Unfortunately, no matter how good the family, less desirable outcomes sometimes happen. What then?

    I really pray all you (warning, word than may violate the commenting guidelines) smug potentially cruel commenators who belive that you caused some miracle to occurr will behave with actual decency to thoe who suffer real loss, whose prayer are not anwsered in the normal manner, and who the pleasant but ultimately unfulfilling line 'tragedies make you grow", will most likely chill them to the very bone, as they see other equally righteous families that are successful without such dire elements,

    Those sad grief stricken souls struck by tragedy are not bad, are not radioactive, should not have have it suggested or even implied by the best meaninge among us that the tragedy wouldn't have occurred if they had more faith–that is, that a miracle should have intervened.

    people who have suffered tragedies have an extra bonus tragic occurraces.
    First, is the tragedy itelf.
    Second, as well documented in this thread (and by my own life experience) is the idea tht the tragedy itelf could have been averted if the parent,sibling, child, cold have had more faith. please don't do this. Grieving people are grieivntg enough already such tht they should not have to face the subtle (or in my experience not subtle at all) assumptions of personal wrongdoing that caused the tragedy in this worst times of thier lives. (ask me for examples, should you care,but I suspect you can just think up some from your own memory. If not, wonderful, really wonderful, and can I mobve into your ward?)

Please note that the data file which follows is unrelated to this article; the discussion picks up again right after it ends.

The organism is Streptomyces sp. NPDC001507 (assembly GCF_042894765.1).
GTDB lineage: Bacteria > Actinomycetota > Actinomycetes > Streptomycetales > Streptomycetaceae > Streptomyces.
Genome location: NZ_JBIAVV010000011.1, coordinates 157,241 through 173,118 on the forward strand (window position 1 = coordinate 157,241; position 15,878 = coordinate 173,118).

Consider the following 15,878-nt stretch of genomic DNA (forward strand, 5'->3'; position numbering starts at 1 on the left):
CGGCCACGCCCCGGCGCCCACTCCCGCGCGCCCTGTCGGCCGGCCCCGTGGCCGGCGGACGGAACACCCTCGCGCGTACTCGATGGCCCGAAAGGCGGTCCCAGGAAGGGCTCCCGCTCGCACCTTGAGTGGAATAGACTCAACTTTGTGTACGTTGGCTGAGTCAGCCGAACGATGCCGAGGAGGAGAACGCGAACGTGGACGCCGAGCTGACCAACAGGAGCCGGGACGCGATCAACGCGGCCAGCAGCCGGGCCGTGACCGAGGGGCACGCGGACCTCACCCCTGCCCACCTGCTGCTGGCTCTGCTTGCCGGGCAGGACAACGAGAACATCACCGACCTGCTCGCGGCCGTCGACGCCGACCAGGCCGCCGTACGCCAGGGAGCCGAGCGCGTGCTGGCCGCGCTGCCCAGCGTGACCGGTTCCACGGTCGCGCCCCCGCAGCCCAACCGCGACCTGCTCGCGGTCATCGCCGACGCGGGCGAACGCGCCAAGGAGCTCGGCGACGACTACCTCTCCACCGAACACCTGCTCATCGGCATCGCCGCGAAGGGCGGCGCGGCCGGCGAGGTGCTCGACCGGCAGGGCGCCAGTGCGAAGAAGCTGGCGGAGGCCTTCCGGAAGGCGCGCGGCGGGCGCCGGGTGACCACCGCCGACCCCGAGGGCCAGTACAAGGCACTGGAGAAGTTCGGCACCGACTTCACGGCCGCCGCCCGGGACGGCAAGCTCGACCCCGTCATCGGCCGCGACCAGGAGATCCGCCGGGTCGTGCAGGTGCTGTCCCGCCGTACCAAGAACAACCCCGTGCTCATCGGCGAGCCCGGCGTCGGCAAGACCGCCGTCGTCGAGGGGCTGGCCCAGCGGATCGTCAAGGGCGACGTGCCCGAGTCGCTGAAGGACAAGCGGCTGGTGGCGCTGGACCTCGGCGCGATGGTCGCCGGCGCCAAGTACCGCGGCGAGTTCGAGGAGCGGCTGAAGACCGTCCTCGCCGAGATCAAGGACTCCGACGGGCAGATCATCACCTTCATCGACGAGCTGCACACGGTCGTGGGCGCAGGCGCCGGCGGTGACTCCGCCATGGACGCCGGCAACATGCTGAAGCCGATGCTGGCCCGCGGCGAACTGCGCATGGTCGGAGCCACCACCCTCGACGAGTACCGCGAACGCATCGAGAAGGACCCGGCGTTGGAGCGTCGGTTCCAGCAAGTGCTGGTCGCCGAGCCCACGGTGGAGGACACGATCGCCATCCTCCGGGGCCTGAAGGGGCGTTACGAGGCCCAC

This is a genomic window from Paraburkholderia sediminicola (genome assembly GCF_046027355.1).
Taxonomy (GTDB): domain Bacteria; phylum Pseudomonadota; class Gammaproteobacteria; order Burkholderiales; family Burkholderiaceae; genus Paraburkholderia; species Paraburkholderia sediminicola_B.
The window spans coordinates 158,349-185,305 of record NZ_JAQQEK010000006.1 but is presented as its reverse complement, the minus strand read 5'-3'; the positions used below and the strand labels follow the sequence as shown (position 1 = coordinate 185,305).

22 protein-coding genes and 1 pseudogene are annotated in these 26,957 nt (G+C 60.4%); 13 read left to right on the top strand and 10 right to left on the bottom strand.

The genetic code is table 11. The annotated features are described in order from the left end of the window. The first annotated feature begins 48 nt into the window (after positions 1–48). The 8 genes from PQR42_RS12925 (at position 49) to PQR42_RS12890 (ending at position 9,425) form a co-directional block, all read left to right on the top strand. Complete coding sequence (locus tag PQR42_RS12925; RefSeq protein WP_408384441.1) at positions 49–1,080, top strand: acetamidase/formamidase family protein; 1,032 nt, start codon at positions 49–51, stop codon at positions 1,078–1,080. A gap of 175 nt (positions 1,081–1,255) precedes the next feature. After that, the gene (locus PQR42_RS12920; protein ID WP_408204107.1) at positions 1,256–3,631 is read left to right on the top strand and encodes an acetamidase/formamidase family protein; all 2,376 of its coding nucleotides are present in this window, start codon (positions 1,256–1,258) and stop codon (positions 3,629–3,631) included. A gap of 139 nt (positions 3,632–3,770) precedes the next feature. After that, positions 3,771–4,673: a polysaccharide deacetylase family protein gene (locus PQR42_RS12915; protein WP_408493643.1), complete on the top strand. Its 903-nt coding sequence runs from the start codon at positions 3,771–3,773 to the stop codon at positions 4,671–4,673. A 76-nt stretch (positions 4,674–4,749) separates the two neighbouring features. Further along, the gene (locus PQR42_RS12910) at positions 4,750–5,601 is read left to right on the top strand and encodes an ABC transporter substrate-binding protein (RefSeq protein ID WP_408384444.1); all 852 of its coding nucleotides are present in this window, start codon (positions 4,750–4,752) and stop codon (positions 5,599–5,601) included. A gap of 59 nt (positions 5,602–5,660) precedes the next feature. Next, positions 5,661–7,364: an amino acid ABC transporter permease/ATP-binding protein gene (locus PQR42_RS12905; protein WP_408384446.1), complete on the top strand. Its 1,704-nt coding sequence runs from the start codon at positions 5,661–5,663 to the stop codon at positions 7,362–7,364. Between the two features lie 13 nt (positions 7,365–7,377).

Just express how sad you feel, move on, but continue to treat the family so stricken with the same decency as before

    If this is already the way you behave, than thank you very much. Carry on. This is something i too have to work on, i don't know what to say, I feel awkward, i'm implyng that i'm better than anyone else at all; rather this is a serious problem for me that i have to overcome. human interaction (like capital letters) is a trial for me at the best.